On July 8, 2014, the former Minister of Health and Long-Term Care, Deb Matthews (now the President of the Treasury Board), introduced Bill 8, the Public Sector and MPP Accountability and Transparency Act, 2014, which proposes changes to several statutes including the Excellent Care for All Act, 2010 (ECFAA). The ECFAA provisions of Bill 8 are a restatement of those found in Bill 179. Clients may remember that Bill 179 had been introduced and carried at first reading during the former session of the Legislature but died on the Order Paper with the call for the provincial election.
Proposed amendments to ECFAA (Schedule 5)
Bill 8 outlines to following key amendments to ECFAA:
- Expands the definition of “health sector organization” to include community care access centres (CCACs) and long-term care (LTC) homes.
- Expands the functions of Health Quality Ontario (HQO) under the Act to include the area of patient relations. This appears to a formalization of initiatives already being undertaken by HQO. See here, for example.
- Creates the position of patient ombudsman. The patient ombudsman shall be appointed by the Lieutenant Governor in Council and employed by HQO.
- Enumerates the functions of the patient ombudsman as:
o receiving and responding to complaints from patients and former patients of a health sector organization, and other persons if prescribed;
o facilitating the resolution of complaints made by patients and former patients of a health sector organization, and other persons if prescribed;
o undertaking investigations of complaints made by patients and former patients of a health sector organization, and other persons if prescribed, and to undertake investigations of health sector organizations on the patient ombudsman’s own initiative;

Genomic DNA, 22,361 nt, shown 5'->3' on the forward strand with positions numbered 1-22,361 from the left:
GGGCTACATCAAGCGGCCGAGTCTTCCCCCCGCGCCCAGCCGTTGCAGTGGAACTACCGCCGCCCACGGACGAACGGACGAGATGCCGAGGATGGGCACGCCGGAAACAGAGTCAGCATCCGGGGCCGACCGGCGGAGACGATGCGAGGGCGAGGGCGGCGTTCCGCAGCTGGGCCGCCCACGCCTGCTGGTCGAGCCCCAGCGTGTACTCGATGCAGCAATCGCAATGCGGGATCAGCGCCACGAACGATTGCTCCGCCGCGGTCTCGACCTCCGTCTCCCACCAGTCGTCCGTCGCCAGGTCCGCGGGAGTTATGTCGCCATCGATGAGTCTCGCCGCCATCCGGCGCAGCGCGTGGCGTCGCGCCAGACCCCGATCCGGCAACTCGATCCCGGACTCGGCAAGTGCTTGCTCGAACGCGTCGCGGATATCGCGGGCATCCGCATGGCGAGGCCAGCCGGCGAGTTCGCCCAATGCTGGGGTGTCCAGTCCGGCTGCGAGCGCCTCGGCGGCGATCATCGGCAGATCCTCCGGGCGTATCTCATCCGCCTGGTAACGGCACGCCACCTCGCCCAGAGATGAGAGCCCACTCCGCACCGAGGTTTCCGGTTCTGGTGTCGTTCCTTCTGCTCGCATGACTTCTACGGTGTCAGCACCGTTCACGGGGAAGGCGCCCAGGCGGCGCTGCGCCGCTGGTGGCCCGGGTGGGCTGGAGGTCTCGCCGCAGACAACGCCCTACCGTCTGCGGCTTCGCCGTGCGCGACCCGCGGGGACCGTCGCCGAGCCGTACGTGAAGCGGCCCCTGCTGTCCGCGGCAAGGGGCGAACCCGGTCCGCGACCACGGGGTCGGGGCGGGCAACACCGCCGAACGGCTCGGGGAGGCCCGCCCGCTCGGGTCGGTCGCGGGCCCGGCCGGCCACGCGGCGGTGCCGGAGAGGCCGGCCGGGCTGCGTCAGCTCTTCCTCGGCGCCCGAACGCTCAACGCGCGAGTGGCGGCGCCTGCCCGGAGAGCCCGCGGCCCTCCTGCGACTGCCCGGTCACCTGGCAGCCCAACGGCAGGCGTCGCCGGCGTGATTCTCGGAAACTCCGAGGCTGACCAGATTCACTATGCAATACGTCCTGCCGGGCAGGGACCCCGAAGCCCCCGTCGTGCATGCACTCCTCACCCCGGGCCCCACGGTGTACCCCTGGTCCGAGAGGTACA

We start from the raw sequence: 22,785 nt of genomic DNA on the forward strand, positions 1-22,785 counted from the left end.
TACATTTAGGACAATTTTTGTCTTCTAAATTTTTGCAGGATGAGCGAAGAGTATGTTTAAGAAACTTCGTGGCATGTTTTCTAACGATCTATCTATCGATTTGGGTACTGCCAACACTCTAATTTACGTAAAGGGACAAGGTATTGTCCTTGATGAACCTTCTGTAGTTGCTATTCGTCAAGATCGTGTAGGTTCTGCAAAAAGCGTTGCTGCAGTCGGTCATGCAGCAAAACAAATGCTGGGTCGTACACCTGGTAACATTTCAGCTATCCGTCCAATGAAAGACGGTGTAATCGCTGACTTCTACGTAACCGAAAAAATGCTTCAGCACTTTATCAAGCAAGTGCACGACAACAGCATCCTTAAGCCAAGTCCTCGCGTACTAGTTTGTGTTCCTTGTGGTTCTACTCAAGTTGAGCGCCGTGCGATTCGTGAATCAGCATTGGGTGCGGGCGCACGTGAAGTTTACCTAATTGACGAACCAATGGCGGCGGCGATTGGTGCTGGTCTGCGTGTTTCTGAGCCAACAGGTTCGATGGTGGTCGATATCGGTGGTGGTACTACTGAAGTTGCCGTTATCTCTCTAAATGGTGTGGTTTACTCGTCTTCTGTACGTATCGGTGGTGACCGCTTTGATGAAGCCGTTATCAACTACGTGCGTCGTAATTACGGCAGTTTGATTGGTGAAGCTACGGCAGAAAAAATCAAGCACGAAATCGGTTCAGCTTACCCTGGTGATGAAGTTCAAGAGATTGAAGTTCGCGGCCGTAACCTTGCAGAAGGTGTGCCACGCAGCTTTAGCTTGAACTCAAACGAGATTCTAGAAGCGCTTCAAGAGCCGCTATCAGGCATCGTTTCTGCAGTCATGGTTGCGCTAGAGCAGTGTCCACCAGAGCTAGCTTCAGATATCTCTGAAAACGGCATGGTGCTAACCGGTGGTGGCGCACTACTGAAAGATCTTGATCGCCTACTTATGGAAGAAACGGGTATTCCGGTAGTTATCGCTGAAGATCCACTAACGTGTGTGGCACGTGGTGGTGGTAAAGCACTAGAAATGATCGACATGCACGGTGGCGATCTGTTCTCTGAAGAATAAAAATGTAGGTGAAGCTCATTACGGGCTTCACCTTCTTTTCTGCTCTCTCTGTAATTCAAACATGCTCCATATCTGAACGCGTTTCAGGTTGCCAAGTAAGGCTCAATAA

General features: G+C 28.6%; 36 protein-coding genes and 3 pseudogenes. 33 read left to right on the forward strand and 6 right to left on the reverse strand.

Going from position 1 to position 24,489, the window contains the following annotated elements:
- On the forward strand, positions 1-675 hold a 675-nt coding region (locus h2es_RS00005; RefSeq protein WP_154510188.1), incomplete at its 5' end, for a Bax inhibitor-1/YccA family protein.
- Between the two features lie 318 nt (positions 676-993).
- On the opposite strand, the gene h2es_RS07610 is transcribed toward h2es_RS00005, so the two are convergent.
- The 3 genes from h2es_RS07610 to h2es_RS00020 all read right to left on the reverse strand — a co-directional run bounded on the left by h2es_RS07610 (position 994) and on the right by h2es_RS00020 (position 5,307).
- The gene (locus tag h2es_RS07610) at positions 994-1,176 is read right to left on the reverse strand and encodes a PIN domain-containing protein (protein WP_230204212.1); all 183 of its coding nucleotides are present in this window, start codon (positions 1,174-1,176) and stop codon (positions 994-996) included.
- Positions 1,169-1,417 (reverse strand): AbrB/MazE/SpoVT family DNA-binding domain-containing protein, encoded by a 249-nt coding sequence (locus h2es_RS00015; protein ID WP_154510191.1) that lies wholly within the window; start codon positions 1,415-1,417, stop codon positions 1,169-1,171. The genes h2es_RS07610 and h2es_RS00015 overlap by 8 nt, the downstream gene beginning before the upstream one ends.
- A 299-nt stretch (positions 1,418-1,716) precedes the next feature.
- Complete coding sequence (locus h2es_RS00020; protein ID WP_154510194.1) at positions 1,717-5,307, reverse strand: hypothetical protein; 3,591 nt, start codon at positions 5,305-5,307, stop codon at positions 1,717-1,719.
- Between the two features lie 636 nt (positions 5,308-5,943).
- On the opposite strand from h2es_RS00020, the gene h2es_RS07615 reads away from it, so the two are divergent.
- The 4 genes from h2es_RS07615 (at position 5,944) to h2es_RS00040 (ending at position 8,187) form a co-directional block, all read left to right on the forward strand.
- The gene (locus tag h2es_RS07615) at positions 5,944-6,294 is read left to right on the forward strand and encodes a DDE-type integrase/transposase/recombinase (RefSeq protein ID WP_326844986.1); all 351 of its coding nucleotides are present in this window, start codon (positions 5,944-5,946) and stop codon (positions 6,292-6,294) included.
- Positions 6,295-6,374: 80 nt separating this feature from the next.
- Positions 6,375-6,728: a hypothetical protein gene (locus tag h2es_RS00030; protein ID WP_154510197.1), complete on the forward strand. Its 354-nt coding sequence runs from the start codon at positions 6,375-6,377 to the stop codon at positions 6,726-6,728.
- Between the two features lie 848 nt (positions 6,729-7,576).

o making recommendations to health sector organizations following the conclusion of investigations; and
o doing anything else provided for in the regulations.
- Introduces provisions concerning complaint facilitation, investigations, reports and other matters are included.
Should the Bill be passed into law, CCACs and LTC homes will be most impacted, at least initially. In addition to the Bill’s increased oversight mechanisms (applicable to all health care organizations), an amended ECFAA will statutorily require CCACs and LTC home clients to adopt and implement (to the extent they have not done so already) additional and more formal quality improvement obligations – including the establishment of a Board quality committee, regular patient/provider surveying and public reporting. Quality Improvement Plan (QIP) development may be less of an issue since many in the LTC sector adopted it on a voluntary basis through the HQO Residents First initiative; and CCACs began submitting QIPs as of April 1 this year.
The Bill passed first reading on July 8, 2014. A full text of the Bill can be found here.